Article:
The text from Jess came at about the same time a plate of fresh-shucked oysters—fried soft and floated on chervil-flecked tartar sauce alongside a stack of pickled vegetables—hit the bar top: “I’m happy and with my boys.” After moving our son into his freshman dorm at American University, my wife, Blair, and I had retreated to Johnny’s Half Shell, in search of good food and steadying drink. Jess had found a home in his new home of Washington, D.C. Three hours, two cocktails, one bottle of Champagne, and half the menu later, we found our home, too.
Chef Ann Cashion and front man Johnny Fulchino opened their first D.C. restaurant in 1995. Cashion’s Eat Place, in the Adams Morgan neighborhood, leveraged the local farm markets, French and Italian influences, and scenes from Cashion’s Jackson, Mississippi, childhood. A native of Massachusetts with a haddock brogue, Fulchino built the wine cellar and worked the crowd. The menu—from crisp sweetbreads on wilted greens to pastured chicken with pan sauce—changed nightly, and the service was smart and informal. Reviewers described Cashion’s as one of the city’s best chef-driven New American restaurants.
Johnny’s, which Cashion and Fulchino opened down the hill in Dupont Circle in 1999 and moved here to the original Cashion’s location after that restaurant closed in 2016, has always focused, instead, on repertory cooking. Led by Jorge Rubio, an El Salvador–born veteran of twenty years in the restaurant, the Johnny’s kitchen does right by standards that cooks from the mid-Atlantic, the Gulf Coast, and beyond have contributed to the canon of American classics.
Brett Anderson, who served as the restaurant critic at the Times-Picayune in New Orleans for nearly twenty years, introduced me to the term repertory cooking. He compared the music of New Orleans to the cooking of New Orleans. Mardi Gras Indian chants and filé gumbo are both repertory. They require that the artist know the canon well enough to replicate the traditional forms, he said, and riff on those forms to make songs and dishes that are old and new, iterative and graceful.
Seated on a raised platform, framed by mod columns, regulars lean in to the long curved bar for such happy-hour specials as five-dollar cocktails, five-dollar pours from Johnny’s cellar, and ten-dollar plates of those delicate fried oysters. Maritime knickknacks and flattened oyster pails decorate the walls. Books by and about some of Fulchino’s favorite musicians—Keith Jarrett, Bill Wyman, Sam Cooke—stock the shelves. Songs by those musicians stream from the speakers, a reminder that not all restaurant sounds need be schlock.
When Cashion’s opened here a quarter century ago, Adams Morgan was home to late-night bars and falafel takeaways. Today it’s comparatively swank. An old church is now a new boutique hotel. This version of Johnny’s, confident and unpretentious, is a legacy of that old neighborhood. Some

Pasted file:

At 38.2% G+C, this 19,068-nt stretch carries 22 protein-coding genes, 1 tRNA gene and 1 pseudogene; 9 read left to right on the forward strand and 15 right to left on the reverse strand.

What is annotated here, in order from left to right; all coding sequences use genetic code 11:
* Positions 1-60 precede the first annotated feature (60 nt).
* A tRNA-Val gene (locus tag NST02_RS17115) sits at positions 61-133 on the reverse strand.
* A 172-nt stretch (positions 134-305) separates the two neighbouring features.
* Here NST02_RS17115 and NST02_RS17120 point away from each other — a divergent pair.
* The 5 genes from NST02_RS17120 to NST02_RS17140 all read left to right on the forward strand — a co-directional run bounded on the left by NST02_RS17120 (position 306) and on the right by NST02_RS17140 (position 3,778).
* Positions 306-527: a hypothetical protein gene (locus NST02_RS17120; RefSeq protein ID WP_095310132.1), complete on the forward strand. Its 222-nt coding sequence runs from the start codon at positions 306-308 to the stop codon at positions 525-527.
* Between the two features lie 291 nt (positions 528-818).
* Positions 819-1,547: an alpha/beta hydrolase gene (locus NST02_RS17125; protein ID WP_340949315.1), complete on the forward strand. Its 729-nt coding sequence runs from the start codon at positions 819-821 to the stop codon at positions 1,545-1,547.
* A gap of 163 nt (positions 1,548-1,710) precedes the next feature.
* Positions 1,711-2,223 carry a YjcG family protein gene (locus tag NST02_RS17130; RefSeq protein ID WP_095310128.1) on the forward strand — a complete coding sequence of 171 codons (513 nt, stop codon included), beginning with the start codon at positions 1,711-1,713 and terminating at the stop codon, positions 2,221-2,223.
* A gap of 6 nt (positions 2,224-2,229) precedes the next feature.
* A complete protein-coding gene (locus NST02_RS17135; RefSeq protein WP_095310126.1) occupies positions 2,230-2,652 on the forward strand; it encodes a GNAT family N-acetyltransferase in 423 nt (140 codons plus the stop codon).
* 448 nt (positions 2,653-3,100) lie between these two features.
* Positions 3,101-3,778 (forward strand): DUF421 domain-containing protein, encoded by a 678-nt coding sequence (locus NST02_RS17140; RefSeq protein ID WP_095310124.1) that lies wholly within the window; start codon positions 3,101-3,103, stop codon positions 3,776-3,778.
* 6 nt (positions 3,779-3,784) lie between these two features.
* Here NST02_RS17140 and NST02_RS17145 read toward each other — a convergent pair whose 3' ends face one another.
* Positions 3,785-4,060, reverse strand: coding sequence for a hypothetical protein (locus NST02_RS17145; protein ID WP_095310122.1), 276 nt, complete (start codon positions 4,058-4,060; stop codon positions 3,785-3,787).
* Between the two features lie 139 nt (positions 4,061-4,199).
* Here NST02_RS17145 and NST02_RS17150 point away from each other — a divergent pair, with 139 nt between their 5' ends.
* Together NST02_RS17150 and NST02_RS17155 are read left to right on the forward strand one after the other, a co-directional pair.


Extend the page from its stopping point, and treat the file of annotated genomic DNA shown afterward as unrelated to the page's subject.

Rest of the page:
of the original menu items endure, including a brace of chicken wings that owes its origins to Buffalo, New York, but has fully paid down that debt. Frenched by veteran cook Natividad Diaz to clear away sinew and form a perfect lollypop, those drumettes get basted with lime juice and Tabasco as they cook over a charcoal fire. Dunked in a green goddess dressing that goes long on garlic, they are just the kind of repertory cooking that reaches its apogee at Johnny’s.
From the bar we watch regulars tuck into blue leather booths, set against a mottled red-and-beige brick wall, lit by the neon Cashion’s sign that once hung outside. Following their lead, we eat a horseradish-brightened shrimp cocktail, a fat rib eye crossed by a pair of onion rings, a crab cake that challenges Baltimore institution Faidley’s for the crown, and a pork schnitzel, served with a heap of potato salad that tastes, in the best way, like the leavings from the bottom of a Lowcountry boil pot.
Cooking and music, born of a place and a people, are conversations across generations. The ongoing conversation at Johnny’s reminds diners that great restaurants don’t have to rely on newness and novelty and pretense. At a moment when the hospitality industry struggles to recruit and keep kitchen staff, and labor costs spiral higher and higher, repertory cooking, Cashion and Fulchino say, is a more sustainable path for restaurants that aim to make it through the 2020s. To master the classics, they suggest, is more rewarding than overextending the abilities of their kitchen while chasing the next trend.
Rattled that our only son is now going to make his home fourteen hours from our home in Mississippi, Blair and I want to extend our dinner. But we don’t want dessert. Our lobster arrives with the claws already cracked, as if we’ve been given permission to drive golf balls from the children’s tee. Picking white meat perfumed with charcoal smoke and fennel from a red shell, dunking ragged hunks of that sweet flesh into a crock of melted butter, spritzing lemon wedges to counterpunch the richness, we taste the straightforward cooking that will sustain our little family, now that Blair and I have claimed Johnny’s as our D.C. family dining room.